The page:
Russia opens its first theme park "Dream Island"
Russia is opening its first theme park, Dream Island, on Saturday after two failed attempts, The New York Times reports.
Why now: Moscow now has a large enough group of middle-class consumers who can afford a trip to a theme park. The city has, as a result, already seen other new businesses spring up, such as shopping malls.
- The park expects 5 million Moscow residents and 2.5 million tourists from elsewhere in Russia to visit annually, per the Times.
- Dream Island cost $1.5 billion to complete.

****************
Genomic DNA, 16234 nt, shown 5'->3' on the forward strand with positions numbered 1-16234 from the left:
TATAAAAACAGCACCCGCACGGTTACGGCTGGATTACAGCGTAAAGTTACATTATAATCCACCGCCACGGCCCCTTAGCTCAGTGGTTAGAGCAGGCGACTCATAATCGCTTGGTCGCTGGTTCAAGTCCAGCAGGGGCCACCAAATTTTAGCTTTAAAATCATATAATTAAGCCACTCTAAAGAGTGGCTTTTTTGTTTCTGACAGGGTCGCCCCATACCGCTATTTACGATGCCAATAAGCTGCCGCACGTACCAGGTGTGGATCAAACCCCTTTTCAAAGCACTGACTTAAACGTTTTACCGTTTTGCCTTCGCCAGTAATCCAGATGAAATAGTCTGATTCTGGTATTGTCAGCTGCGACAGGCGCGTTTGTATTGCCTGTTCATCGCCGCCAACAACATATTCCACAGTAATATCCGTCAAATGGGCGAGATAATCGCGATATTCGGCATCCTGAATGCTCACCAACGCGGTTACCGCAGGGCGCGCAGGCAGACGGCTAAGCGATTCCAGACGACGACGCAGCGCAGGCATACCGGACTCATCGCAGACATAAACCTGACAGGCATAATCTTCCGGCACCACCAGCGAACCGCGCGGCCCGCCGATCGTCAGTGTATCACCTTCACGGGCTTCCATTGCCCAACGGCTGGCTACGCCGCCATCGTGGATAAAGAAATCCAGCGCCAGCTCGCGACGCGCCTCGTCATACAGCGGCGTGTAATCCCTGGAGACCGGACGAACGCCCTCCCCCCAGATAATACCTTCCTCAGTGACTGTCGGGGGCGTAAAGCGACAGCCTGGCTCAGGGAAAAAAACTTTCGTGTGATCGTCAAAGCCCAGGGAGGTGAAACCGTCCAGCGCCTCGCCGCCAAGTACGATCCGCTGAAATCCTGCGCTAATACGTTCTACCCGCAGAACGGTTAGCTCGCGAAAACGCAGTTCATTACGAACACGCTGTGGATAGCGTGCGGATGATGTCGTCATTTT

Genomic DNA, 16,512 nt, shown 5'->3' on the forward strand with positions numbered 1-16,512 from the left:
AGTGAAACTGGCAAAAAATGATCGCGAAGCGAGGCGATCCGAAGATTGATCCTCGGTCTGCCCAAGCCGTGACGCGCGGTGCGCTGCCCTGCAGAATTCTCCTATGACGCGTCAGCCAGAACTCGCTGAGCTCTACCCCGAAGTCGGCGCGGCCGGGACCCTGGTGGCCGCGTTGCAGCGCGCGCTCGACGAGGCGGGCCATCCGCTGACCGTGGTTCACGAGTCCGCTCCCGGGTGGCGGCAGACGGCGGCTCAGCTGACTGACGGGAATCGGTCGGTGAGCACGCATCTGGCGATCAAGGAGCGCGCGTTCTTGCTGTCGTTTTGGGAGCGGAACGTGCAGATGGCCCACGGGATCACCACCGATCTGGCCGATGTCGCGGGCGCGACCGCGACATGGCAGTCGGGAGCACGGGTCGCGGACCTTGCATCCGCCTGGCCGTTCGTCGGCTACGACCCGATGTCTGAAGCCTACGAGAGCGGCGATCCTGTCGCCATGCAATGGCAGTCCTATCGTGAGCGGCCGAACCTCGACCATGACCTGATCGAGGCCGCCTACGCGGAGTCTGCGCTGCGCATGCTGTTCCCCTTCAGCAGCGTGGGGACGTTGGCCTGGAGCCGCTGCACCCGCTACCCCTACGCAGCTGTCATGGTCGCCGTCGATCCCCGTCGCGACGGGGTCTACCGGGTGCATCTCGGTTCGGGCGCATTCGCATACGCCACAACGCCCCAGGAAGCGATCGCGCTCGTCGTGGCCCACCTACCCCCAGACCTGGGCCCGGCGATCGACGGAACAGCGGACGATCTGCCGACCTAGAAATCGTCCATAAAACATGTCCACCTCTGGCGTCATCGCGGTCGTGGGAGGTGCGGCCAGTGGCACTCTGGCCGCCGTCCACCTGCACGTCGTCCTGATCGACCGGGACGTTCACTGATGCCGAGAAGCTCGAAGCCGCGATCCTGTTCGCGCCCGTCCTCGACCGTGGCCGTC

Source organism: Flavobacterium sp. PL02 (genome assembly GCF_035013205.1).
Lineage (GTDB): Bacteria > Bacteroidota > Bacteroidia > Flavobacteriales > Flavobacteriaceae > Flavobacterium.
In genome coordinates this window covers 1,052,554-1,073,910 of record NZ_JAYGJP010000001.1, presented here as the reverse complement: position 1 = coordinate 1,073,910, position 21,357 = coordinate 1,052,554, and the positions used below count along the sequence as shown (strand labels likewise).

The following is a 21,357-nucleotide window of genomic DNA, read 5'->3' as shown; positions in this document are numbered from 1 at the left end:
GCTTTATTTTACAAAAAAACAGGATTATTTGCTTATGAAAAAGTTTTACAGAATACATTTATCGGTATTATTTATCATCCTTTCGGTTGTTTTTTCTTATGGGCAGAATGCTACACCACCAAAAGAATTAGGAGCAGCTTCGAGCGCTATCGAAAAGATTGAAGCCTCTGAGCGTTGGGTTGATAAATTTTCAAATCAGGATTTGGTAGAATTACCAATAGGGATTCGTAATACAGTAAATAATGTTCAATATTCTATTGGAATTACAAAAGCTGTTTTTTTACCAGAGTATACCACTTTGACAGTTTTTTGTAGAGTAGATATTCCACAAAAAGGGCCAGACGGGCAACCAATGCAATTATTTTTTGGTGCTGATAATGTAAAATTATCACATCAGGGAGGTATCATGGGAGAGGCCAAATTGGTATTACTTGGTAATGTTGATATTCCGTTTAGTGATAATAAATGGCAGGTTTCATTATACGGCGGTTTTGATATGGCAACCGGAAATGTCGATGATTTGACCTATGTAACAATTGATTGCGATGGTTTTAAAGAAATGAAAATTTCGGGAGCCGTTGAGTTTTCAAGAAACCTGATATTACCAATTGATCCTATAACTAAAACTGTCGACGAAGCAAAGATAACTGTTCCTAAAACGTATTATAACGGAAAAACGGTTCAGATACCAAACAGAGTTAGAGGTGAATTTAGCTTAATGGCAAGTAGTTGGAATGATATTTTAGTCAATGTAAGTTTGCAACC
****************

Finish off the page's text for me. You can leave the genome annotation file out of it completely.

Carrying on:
- Dream Island draws on elements of Disneyland, but opening a Disneyland theme park in Russia was out of the question given the tensions between the Russian and American governments, the Times notes.
What they're saying: Amiran Mustoev, the park's owner and director, said the purchasing power of the middle class will hold even as Western sanctions remain in place and oil prices stay low, according to the Times.
- Former Soviet Union leader Nikita Khrushchev wanted a theme park "to mimic the soft power that America has to make people's lives more interesting and better," his granddaughter Nina Khrushcheva told the Times.
- Former Russian President Boris N. Yeltsin attempted to build a theme park in the early post-Cold War years, but lacked the financing to do so.
Worth noting via the Times: "That the opening coincides with the coronavirus outbreak, when some people may want to avoid crowds, is another concern."